When contemplating parenthood, I overlooked an exciting perk that would accompany the arrival of these sponge-like beings who are eager to absorb just about everything their senses encounter: I was able to become completely and shamelessly immersed in the wonderful world of children’s entertainment. My re-introduction to kids’ books, movies and music has been a secretly (I guess until now!) cathartic experience.
In my grown-up opinion, children’s entertainment offers a refreshing break from typical adult choices that are rarely fun and uplifting, but far too often involve some sort of devastating circumstances. I can only bear so many songs and movies about heartbreak and an endless list of losses – loss of love, loss of job, loss of dog….
When I choose a movie, I have a simple requirement: I don’t want to cry.
I figure there is enough sorrow in the real world, so why include pretend, heart wrenching stories in my leisure time? I’ll never understand the desire to seek out an opportunity to feel sad enough to have what some refer to as a “good cry.” Is there really such thing as a “good” cry?
On a recent rainy Sunday afternoon, my family went to see Shrek the Third.
My husband and I thoroughly enjoyed the movie, and not in that pretend we’re-enjoying-it-for-the-sake-of-the-kids sort of a way. We’ve been true fans since Shrek’s debut.
I almost forgot; our 11 and eight year old children enjoyed it, too.
We all laughed out loud; kids only in some spots, adults only in some spots, and all four of us, in many spots.
Later, when discussing the movie with parents and their kids (or kids and their parents) the analysis was clearly from different points of view.
Typically, the reviews went something like this:
Adults: (matter-of-factly) Well, I certainly enjoyed it, but the “Shrek” mold of humour is beginning to show its age, don’t you think? (and then a little less matter-of-factly) But I do love Puss ‘n boots; but I think the mice are my favourite.
Kids: (goofy and giggly) Did you see the part where the stuff came out of Shrek’s ear and he made it into a crayon? That was gross/awesome! Remember the first movie when he made a candle out of his ear wax?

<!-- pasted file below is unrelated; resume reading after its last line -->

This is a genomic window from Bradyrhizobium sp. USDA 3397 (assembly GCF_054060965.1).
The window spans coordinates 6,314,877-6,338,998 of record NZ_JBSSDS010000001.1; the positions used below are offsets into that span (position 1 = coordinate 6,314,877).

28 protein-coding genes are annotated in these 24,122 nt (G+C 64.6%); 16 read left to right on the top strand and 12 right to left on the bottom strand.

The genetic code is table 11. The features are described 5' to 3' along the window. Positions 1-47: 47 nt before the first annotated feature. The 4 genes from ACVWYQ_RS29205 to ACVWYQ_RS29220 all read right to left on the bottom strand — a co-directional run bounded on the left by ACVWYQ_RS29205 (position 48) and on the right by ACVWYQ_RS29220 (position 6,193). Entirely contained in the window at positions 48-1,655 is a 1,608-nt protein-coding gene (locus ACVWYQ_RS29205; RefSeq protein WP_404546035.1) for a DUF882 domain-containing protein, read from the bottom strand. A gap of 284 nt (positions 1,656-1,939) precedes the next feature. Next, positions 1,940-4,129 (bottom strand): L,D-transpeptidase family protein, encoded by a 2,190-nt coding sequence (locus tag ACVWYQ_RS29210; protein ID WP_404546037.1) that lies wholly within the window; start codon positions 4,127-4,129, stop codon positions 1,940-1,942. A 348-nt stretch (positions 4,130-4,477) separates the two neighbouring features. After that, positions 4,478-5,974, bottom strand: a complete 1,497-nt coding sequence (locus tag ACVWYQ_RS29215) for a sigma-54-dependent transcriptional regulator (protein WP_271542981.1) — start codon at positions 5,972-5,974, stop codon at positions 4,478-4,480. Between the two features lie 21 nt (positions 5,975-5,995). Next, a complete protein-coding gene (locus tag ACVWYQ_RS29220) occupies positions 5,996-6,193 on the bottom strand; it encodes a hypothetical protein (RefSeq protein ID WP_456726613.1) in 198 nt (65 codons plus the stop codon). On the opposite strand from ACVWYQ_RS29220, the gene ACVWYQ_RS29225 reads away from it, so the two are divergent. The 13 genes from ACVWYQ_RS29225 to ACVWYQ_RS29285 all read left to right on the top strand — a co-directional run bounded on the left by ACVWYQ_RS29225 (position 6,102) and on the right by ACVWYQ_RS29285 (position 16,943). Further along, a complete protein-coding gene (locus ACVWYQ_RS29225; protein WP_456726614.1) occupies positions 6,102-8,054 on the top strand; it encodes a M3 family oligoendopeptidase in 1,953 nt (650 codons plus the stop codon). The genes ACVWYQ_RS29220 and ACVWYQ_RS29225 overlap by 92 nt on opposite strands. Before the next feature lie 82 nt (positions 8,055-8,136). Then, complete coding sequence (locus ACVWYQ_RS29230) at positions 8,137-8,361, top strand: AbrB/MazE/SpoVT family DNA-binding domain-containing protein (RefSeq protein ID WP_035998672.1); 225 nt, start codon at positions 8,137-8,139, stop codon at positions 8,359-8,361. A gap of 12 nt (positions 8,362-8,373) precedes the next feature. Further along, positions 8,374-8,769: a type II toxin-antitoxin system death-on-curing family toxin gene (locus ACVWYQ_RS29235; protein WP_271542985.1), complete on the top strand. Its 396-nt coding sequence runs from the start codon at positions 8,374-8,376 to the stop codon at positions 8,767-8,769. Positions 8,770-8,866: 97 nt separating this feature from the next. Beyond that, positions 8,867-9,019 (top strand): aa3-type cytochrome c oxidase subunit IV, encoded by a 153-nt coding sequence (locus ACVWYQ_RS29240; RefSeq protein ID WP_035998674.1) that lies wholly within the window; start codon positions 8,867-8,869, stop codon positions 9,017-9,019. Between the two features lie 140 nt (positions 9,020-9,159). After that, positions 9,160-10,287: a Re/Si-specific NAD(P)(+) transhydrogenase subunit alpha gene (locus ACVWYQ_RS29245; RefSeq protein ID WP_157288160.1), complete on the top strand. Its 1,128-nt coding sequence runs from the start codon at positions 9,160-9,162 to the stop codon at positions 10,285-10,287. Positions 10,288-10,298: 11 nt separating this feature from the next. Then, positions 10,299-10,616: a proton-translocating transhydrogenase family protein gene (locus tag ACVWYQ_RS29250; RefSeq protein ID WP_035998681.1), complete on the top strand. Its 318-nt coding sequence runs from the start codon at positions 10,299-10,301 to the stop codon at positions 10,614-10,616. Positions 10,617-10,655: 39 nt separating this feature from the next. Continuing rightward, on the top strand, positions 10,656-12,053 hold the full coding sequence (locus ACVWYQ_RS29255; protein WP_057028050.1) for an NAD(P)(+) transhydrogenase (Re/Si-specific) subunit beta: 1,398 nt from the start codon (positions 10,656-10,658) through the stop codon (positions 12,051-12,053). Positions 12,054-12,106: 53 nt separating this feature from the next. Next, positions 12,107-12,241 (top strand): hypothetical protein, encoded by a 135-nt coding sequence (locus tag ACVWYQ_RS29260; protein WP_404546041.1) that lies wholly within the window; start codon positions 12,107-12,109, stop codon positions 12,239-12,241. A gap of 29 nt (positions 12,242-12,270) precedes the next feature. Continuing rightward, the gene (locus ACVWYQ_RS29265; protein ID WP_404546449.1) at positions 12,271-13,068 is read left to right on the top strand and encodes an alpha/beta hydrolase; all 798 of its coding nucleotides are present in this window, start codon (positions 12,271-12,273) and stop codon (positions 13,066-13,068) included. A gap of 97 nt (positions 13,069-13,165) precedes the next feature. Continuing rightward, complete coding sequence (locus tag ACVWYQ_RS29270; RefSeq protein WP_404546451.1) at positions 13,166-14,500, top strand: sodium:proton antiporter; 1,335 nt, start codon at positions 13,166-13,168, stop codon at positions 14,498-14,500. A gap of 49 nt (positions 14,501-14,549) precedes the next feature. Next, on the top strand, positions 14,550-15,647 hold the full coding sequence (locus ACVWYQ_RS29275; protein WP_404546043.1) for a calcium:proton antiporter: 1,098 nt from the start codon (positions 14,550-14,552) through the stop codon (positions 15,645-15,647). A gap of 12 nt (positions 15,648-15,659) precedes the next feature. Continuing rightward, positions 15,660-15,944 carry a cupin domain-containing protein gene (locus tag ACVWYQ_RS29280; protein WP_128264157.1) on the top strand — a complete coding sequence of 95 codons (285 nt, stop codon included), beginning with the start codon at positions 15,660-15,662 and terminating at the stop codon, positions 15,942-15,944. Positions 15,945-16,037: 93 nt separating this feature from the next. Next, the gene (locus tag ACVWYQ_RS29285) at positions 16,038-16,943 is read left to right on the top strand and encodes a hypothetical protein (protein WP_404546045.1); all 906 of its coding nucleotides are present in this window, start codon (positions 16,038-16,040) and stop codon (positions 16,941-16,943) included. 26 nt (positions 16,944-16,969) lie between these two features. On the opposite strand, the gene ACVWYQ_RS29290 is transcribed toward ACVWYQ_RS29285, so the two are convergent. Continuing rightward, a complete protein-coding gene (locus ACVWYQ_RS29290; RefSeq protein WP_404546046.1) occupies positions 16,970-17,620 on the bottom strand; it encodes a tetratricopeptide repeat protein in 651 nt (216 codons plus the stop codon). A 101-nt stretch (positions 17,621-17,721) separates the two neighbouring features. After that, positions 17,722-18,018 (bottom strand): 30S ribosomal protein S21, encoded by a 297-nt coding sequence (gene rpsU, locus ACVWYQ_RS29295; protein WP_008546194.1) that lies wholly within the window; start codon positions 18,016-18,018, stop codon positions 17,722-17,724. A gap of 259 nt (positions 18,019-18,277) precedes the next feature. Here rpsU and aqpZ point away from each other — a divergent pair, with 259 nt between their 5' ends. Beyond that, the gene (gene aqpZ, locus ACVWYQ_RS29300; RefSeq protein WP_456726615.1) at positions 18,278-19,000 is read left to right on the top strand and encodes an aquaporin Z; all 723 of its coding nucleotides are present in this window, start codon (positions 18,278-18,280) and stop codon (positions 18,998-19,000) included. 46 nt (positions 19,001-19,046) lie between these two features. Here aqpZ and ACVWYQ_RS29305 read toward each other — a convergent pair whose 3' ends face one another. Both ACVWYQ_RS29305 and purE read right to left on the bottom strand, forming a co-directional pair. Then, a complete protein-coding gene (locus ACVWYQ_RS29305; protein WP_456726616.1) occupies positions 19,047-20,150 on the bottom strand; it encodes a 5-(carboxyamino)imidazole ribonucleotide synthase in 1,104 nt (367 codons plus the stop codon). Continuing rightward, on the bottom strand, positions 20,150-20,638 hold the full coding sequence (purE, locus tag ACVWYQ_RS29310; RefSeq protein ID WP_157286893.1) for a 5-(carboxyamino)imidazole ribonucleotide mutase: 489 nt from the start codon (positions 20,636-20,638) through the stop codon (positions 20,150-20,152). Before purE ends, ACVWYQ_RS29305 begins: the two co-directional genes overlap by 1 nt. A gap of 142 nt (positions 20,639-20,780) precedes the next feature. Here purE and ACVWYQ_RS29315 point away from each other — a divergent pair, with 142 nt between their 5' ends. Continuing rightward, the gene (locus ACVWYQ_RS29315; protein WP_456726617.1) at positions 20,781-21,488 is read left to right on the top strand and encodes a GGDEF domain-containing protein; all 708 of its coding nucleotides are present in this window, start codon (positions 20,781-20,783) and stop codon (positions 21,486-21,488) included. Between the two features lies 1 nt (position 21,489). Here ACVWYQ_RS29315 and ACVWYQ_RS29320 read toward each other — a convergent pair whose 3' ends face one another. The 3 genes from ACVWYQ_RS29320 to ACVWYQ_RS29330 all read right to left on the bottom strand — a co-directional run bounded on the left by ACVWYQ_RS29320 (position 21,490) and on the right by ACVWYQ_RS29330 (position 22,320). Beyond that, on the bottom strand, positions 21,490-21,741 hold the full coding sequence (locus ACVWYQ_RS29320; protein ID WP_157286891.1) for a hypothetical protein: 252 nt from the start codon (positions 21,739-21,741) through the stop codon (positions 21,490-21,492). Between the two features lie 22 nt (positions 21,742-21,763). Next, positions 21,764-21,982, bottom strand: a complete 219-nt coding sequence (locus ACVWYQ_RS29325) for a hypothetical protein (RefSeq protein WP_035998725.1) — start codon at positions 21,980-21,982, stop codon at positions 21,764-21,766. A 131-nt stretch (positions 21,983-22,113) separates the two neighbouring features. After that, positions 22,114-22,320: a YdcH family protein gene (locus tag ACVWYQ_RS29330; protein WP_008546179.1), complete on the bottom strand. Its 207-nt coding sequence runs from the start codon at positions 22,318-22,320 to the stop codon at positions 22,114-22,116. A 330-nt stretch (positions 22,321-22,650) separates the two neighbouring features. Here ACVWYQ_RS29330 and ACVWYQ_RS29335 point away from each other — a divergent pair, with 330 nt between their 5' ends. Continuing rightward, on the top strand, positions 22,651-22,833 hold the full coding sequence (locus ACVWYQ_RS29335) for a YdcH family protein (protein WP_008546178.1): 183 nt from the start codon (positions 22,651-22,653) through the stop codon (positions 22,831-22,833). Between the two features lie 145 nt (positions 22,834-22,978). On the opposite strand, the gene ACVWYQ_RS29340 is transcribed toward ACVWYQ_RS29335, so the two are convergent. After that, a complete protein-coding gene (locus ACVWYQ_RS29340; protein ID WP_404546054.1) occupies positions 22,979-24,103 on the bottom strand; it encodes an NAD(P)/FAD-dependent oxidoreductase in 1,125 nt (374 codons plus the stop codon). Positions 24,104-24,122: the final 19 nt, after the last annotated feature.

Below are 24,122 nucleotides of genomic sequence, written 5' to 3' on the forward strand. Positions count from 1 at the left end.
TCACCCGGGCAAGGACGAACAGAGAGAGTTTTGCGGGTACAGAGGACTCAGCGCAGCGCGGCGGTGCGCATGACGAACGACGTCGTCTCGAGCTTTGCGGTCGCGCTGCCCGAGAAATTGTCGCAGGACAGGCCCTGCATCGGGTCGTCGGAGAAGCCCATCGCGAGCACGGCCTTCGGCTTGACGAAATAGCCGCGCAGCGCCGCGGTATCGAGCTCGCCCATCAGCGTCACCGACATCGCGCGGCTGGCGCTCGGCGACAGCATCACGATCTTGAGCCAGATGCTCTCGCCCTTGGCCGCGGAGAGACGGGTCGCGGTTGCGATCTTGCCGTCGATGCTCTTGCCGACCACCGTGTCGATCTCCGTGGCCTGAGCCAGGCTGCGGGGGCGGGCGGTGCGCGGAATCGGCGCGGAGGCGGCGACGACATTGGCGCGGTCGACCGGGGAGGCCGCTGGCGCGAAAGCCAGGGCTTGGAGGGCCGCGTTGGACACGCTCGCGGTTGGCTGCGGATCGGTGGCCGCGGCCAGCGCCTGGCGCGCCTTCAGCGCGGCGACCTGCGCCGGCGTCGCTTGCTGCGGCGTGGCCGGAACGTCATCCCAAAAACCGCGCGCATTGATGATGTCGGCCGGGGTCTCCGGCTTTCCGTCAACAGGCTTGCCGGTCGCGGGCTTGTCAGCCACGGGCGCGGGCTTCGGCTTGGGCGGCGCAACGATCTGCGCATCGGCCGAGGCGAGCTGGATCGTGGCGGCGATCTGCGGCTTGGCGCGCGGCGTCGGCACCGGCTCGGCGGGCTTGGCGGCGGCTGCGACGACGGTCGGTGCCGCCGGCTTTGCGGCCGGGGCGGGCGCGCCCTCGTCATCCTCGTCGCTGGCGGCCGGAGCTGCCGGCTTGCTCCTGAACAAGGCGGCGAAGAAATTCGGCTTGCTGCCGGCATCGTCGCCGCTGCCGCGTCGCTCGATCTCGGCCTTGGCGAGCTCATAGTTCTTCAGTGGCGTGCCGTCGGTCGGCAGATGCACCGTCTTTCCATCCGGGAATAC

And as Shrek gets us laughing, kids’ music would almost always lead to singing and dancing.
Before they were in school my kids received two CDs as gifts that became our “Family Favourites Of All Time” – a designation I am trying to maintain, with only limited success as the kids get older.
Although I don’t love the music, “Kids’ Dance Party” was the musical background to countless hours of family dance parties, which originally began as extra-energy burners when the kids needed an outlet. My husband and I participated, though we rarely (OK… never) had extra energy to burn. Although this CD is not played much anymore, I still fondly (?) recall the pounding dance beat and most of the lyrics.
The other favourite CD is “Suessical the Musical” which was a sing-along staple both in the family room, and in the car. The volume at which this was played and the degree of animated singing by the parents depended on a two things: the length of the drive and the mood of the children… which, of course, is directly related to the length of the drive.
And it’s no small wonder that any form of entertainment based on a Dr. Seuss creation would be a favourite. His prolific collection of stories is timeless, and his style is ingenious. His ability to blend such appealing, whimsical prose with simple yet, fundamental life’s lessons was brilliant.
He teaches about prejudice in the Star Bellied Sneetches, predicts a dangerous trend while lamenting the importance of conserving our valuable resources in The Lorax, and engages us in plain, silly fun in the Sleep Book – just try not to yawn while reading that one! (…and, I’m yawning now)
I enjoyed his books as a child, and I am delighted that they continue to be relevant and appealing to my own children. For so many reasons, I think they ought to be required reading… and not just for kids!
Just as you likely can’t avoid yawning during the Sleep Book, just try to stifle a smile when reading aloud, singing or dancing to many of the other “made-for-kids” books, movies and music. And regularly beginning or ending your day on a happy note can’t possibly be a bad thing.